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Prediction Markets - Issuing Contracts via Unit Portfolios vs. Buy/Sell

The first order of business in any options exchange is getting options onto the market.

Issuing new Contracts

Tradesports achieves this (as far as I can tell) by allowing every member of the exchange to either buy or sell any option. Everything is done on margin until the option expires. If you "buy" a position, (i.e. there is an offer order at or below your bid) the price at which your order was bid multiplied by the number of contracts you purchased is placed into a holding status in your account. If you "sell" a position then the sale price minus the expiration value is also put into holding status in your account. When the contracts expire - "buy" accounts are given a dollar if the event occurred - "sell" holders are given a dollar if the event didn't. Frankly, that makes my head hurt

IEM has a simple process for issuing contracts: unit portfolios. If your contracts are about whether a coin toss will produce a 1) heads or 2) tails or 3) land on its side then they issue a new "unit portfolio" by selling all three of those for the expiration price. Since they represent all possible outcomes, the total value is defined as the expiration price (generally $1). Then it is up to the trader who buys the portfolio to determine what price they want to sell an individual option. If you want to "short" a particular option, you simply 1) buy all of the rest of the contracts that comprise that unit portfolio or 2) buy the unit portfolio from the exchange and sell the one contract that you wanted to short.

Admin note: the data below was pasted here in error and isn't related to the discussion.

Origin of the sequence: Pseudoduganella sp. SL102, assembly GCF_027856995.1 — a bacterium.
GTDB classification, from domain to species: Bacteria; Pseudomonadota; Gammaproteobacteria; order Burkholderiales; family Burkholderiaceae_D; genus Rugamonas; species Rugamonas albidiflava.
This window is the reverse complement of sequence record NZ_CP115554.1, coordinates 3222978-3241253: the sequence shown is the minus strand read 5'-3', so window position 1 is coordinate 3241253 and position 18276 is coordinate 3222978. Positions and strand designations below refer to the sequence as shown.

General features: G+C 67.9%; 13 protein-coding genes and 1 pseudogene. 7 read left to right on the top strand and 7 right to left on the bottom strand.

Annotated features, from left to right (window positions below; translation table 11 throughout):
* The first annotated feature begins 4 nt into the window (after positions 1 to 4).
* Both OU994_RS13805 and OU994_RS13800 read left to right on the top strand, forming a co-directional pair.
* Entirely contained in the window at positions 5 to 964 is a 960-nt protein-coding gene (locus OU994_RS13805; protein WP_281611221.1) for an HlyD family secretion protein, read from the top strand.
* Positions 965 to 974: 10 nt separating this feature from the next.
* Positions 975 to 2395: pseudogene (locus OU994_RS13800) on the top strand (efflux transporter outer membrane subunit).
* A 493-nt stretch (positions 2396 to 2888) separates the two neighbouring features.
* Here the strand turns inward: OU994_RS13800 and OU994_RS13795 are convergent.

In practice these systems are amazingly similar. The question then becomes - which is simpler to explain, understand, and count?

New Options within a Series

One question I have is how each handles a new outcome that becomes possible within a series. Looking at the IEM again, initial contract portfolios include a bundle that represents all possible outcomes. The 2008 Democractic Nominee Market opened with 4 possible contracts: Clinton, Edwards, Obama, and "Rest of Field." What happens if a new candidate not in the initial list becomes the most likely winner? In that case the "Rest of Field" contract comes to basically represent that candidate. The IEM provides the possibility of a "spin off". They declare a point in time to spin off that candidate from the Rest Of Field contract - all holders of a "Rest of Field" contract at that time would receive one additional contract for the new candidate. They could then trade that contract as they saw fit and from that point forward any unit portfolios purchased would include this new option.

TradeSports uses a system where they begin a new series and accept suggestions within that series for some amount of time. They will then stop accepting suggestions and add a "Rest of Field" contract. Given the ability of an individual to make a late dash for a race that seems like it could be limiting.

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